Rocket First Early Potatoes

Rocket First Early Potatoes

However it looks like the hot weather which we have had early on in the year was not so beneficial my tubers which did grow as quickly as expected or produce many potatoes. Or could it be that my clay soil is to be blamed for this shortfall?

In fact I am a bit disappointed with the amount of potatoes for the first line which I have dug up. You can see the amount in the picture here.

On the good news front this type of potato seems resistant to worms and looks prestine (with a nice yellow soft skin and white flesh). I will need a bit more time to make up my mind as to its taste, so far I would describe it as smooth (ie. not floury).

The next variety which I have yet to dig up is called Ratte. I will enjoy doing a comparison between the two varieties when I have got round to picking the next line of Ratte variety potatoes.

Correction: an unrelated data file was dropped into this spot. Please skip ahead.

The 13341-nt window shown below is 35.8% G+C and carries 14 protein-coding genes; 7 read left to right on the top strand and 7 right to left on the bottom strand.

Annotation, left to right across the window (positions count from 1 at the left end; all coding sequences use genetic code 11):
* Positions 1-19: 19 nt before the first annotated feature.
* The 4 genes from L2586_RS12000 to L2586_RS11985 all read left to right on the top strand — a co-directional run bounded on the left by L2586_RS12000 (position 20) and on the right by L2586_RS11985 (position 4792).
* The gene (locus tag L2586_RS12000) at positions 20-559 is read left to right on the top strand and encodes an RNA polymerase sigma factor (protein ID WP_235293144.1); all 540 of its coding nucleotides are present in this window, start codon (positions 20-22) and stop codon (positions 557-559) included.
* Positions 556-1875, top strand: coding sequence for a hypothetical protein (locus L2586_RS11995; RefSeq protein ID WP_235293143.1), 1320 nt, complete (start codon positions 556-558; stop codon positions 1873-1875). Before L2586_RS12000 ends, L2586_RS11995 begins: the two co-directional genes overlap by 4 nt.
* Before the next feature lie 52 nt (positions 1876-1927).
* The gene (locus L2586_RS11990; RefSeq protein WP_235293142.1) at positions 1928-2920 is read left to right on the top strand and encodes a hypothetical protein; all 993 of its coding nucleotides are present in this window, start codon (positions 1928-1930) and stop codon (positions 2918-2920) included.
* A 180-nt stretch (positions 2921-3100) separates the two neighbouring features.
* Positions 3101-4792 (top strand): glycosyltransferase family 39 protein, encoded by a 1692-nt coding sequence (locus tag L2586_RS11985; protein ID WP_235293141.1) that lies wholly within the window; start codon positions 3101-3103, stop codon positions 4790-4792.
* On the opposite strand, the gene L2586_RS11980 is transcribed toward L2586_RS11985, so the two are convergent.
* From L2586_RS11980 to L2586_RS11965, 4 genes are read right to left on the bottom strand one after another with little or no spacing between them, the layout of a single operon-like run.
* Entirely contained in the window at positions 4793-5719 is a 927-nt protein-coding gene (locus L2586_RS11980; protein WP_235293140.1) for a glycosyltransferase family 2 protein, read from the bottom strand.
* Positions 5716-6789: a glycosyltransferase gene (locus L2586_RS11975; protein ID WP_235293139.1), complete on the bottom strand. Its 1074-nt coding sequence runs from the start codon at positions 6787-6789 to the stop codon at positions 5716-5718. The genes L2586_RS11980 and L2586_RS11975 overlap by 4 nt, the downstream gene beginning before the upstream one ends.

So there’s a lot more digging to be done with the reward of a constant supply of freshly cooked organic new potatoes.

• Sunday, May 03rd, 2009

Before the rain returns I have managed to plant the rest of my potato tubers which I had chitted last month. These are for a maincrop variety called Desiree, which is one of my favourite potatoes. And as you can see on the picture below I usually tend to include my grass cuttings as well as newspaper sheets when I plant my tubers. I personally find that it helps keep the moisture in and it’s a good way of recycling some of my organic matter.

Planting Potatoes

Planting Potatoes

My early variety potatoes are already in and they have started to sprout shoots so I will need soon to start earthing up the shoots in order to get a bigger crop of potatoes. This also allows me to do some weeding along the way.

I should have a continuous supply of my home grown potatoes for at least 7 months of the year by planting early and maincrop varieties of potatoes. The two varieties allow me to have early new potatoes in July and then a later maincrop in September.

So it’s not bad going for all my digging efforts!

• Wednesday, March 11th, 2009